Locus Solus (Paperback)
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Based on uniquely eccentric principles of composition, this book invites the reader to enter a world which, in its innocence and extravagance, is unlike anything in the literature of the 20th centuryCantarel, a scholarly scientist, whose enormous wealth imposes no limits upon his prolific ingenuity, is taking a group of visitors on a tour of "Locus Solus," his secluded estate near Paris. One by one he introduces, demonstrates, and expounds the discoveries and inventions of his fertile, encyclopedic mind. An African mud sculpture representing a naked child; a road-mender's tool which, when activated by the weather, creates a mosaic of human teeth; a vast aquarium in which humans can breathe and in which a hairless cat is seen stimulating the partially decomposed head of Georges Danton to fresh flights of oratory. By each item in Cantarel's exhibition there hangs a tale a tale only Roussel could tell. As the inventions become more elaborate, the richness and brilliance of the author's stories grow to match them; the flow of his imagination becomes a flood and the reader is swept along in a torrent of wonder and hilarity.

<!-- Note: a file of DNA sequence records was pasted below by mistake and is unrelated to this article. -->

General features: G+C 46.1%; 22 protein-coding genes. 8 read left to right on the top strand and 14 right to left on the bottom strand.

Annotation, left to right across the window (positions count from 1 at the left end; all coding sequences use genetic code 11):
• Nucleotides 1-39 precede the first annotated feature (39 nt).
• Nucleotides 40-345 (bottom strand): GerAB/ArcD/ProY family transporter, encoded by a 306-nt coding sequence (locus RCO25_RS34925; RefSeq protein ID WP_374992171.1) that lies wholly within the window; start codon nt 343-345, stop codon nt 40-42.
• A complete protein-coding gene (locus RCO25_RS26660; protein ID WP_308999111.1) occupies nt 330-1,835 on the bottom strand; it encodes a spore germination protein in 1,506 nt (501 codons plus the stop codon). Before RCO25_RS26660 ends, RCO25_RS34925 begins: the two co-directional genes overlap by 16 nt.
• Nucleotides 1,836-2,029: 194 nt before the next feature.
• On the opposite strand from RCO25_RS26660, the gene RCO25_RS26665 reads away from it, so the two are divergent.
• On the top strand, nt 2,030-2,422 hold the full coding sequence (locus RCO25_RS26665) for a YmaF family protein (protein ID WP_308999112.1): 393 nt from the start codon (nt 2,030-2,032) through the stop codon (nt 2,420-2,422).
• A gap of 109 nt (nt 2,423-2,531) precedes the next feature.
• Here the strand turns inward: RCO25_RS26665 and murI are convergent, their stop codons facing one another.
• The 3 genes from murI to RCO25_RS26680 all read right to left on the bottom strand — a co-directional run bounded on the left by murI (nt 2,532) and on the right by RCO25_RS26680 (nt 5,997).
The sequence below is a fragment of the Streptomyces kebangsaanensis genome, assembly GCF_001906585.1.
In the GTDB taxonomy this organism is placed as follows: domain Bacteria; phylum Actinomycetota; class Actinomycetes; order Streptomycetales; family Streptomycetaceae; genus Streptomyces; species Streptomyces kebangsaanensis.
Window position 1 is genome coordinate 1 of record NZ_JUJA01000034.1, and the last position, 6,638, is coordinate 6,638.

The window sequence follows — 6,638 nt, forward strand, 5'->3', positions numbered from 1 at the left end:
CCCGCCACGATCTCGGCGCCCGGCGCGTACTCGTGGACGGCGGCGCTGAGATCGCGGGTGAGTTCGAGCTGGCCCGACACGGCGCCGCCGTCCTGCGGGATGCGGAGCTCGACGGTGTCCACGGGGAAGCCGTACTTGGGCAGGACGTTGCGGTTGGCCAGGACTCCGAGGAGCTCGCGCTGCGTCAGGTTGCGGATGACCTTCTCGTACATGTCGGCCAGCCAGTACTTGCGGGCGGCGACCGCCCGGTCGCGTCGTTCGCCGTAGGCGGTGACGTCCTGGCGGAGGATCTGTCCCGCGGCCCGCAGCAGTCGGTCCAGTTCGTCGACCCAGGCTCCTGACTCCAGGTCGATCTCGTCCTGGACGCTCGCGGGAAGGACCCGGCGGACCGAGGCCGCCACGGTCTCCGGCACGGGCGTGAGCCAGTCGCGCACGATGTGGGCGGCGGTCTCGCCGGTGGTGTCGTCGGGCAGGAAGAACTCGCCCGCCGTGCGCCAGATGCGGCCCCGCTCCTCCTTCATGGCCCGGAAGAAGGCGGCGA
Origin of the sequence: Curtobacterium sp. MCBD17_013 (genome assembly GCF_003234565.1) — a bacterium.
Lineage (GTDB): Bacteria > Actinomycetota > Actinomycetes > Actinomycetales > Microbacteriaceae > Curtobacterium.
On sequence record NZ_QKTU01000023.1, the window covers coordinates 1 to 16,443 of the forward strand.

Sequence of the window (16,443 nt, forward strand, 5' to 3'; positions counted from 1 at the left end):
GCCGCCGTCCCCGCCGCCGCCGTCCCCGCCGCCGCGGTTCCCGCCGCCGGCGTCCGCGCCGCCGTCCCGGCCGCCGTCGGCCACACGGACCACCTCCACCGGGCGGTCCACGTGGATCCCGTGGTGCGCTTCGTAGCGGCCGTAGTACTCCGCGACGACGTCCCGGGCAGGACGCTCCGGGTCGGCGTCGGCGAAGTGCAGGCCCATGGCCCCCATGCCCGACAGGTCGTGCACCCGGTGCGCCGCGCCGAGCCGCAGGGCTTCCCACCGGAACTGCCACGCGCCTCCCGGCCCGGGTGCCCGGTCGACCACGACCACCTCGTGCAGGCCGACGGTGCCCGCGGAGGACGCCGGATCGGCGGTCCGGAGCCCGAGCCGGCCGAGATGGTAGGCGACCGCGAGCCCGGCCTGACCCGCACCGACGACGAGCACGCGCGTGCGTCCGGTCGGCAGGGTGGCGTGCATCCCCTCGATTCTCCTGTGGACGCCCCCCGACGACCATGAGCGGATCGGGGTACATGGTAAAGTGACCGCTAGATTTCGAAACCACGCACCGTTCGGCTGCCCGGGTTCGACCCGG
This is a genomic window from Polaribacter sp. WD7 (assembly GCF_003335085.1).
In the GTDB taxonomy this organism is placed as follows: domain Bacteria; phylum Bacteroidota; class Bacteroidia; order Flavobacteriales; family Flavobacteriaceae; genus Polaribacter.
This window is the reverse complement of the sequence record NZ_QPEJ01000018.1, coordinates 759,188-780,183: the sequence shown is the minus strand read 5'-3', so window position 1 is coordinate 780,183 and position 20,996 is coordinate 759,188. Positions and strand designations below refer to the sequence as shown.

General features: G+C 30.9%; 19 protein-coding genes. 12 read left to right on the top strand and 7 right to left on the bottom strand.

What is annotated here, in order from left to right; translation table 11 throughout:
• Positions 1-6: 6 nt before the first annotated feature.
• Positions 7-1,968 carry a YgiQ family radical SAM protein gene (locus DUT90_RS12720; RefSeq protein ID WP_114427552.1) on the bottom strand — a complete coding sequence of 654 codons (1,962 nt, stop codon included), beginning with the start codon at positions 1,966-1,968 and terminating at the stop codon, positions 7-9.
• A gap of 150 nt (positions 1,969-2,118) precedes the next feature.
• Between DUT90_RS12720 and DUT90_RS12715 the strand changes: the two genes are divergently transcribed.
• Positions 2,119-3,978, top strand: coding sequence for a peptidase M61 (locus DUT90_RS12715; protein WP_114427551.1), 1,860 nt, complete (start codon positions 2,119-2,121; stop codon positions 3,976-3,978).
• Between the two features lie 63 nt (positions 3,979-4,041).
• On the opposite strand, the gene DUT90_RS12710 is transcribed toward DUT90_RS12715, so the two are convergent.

About the Author
Raymond Roussel (1877 1933) was a French poet, novelist, playwright, musician, chess enthusiast, neurasthenic, and drug addict. Through his novels, poems, and plays he exerted profound influence on certain groups within 20th century French literature, including the Surrealists, Oulipo, and the authors of the nouvenu roman. He is the author of "Among the Blacks "and"How I Wrote Certain of My Books.""